Come as you are/As you were/As I want you to be
It’s meant to be inviting.
And I’m sure it’s well-intentioned. For all their sins, churches are certainly well-intentioned when they invite strangers to come and join them. It’s a kindness. They’ve found something that gives them comfort, and hope, and peace. It’s downright neighborly that they’d invite you to come in and find the same. And they don’t want you to feel uncomfortable, they want to be accepting and hospitable, they just want you to feel welcome. They just want you to come as you are.
It’s an innocuous phrase really. It’s one of those phrases that just rolls off the tongue, the kind of phrase that was already a catchphrase before anyone ever coined it. It’s the kind of phrase that means well.
But then you dig deeper; you start to think about it a bit more. You start to fill out a conversation that might include the words, “Come as you are.” And that phrase becomes a bit more menacing, a bit more passive-aggressive:
Come as you are…because we can handle it.
Come as you are…before it’s too late.
Even you can come as you are.
Come doused in mud/Soaked in bleach/As I want you to be
It’s not easy to walk into a church for the first time. There are the unfamiliar surroundings and the unfamiliar people. Depending on the situation, there are unfamiliar songs and unfamiliar rituals. You're in a rather powerless situation.
And there are expectations; expectations about who you are and why you’re there, especially when you “come as you are.”
I remember the stereotype with which, when I was growing up, I subconsciously tagged each new person in church: They must be broken. They must have realized how broken they are. They must want something better.
They must want what we have.
It didn’t matter if they were wearing a nice suit, or a t-shirt. It didn’t matter if they came alone or with their smiling family, didn’t matter if they lived in a dingy apartment or a McMansion on the nice side of town. They all need what we had.
We had the good stuff, and they wanted in.
And that's a problem. That kind of invitational stance, that nod towards hospitality, is not only superior, but it comes laden with expectations. By telling the people of the church, the people who are supposed to be expressing love and acceptance, that the people they meet are both fragile and aspirational, it convinces the church that this is the moment to mold them and shape them and change them. It says that they’ve disposed of the old and that they want to embrace new life; your version of new life, to be precise.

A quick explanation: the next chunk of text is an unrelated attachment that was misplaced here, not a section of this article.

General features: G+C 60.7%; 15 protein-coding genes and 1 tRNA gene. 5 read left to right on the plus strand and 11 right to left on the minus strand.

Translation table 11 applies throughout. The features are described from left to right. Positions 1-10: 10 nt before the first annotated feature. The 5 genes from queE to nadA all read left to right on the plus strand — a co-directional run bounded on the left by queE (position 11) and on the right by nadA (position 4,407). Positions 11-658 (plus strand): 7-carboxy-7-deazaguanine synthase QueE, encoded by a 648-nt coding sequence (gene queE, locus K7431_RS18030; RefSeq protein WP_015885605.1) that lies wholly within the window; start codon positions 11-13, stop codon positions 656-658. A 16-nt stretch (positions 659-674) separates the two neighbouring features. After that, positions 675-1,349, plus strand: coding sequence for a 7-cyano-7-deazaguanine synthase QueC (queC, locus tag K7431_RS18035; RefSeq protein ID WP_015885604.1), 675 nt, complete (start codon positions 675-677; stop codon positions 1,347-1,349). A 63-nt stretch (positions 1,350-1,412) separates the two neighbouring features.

And I swear that I don’t have a gun/No I don’t have a gun/No I don’t have a gun
A church should always strive to be welcoming. There is no doubt that hospitality is a wonderful thing and that it’s an essential virtue for a community to foster. But like humility it’s a soft and subtle virtue. It’s not an attribute you can claim. Instead, someone gifts you with their acknowledgement, they tell you if you’re being welcoming, you don’t tell them.
Of course, this makes it very difficult to authentically market yourself as a welcoming community.
When hospitality meets marketing it reads as smarm, and it comes across like the community in question has something to hide, something that would make the unbiased observer think they weren’t welcoming.
Perhaps the biggest hurdle for the “Come as you are” church, even more than the implied superiority and unstated expectations, is that it protests too much.
“Come as you are” makes me immediately wonder why someone would feel the need to reassure me. Is it dangerous that I should simply be myself when I cross the threshold of the church doors? Why are you telling me that it’s okay to be myself?
I don’t think there’s any true malice behind those words. If there was, I don’t think it would have become as universalized as it has. But it’s important to unpack the loaded nature of the seemingly innocuous things that we say. It’s vital to understand the implications and expectations we build into our simple, billboard worthy turns of phrase.
Even when it’s the kind of phrase that means well.
Ben Howard is an accidental iconoclast and generally curious individual living in Nashville, Tennessee. He is also the editor-in-chief of On Pop Theology and an avid fan of waving at strangers for no reason. You can follow him on Twitter @BenHoward87.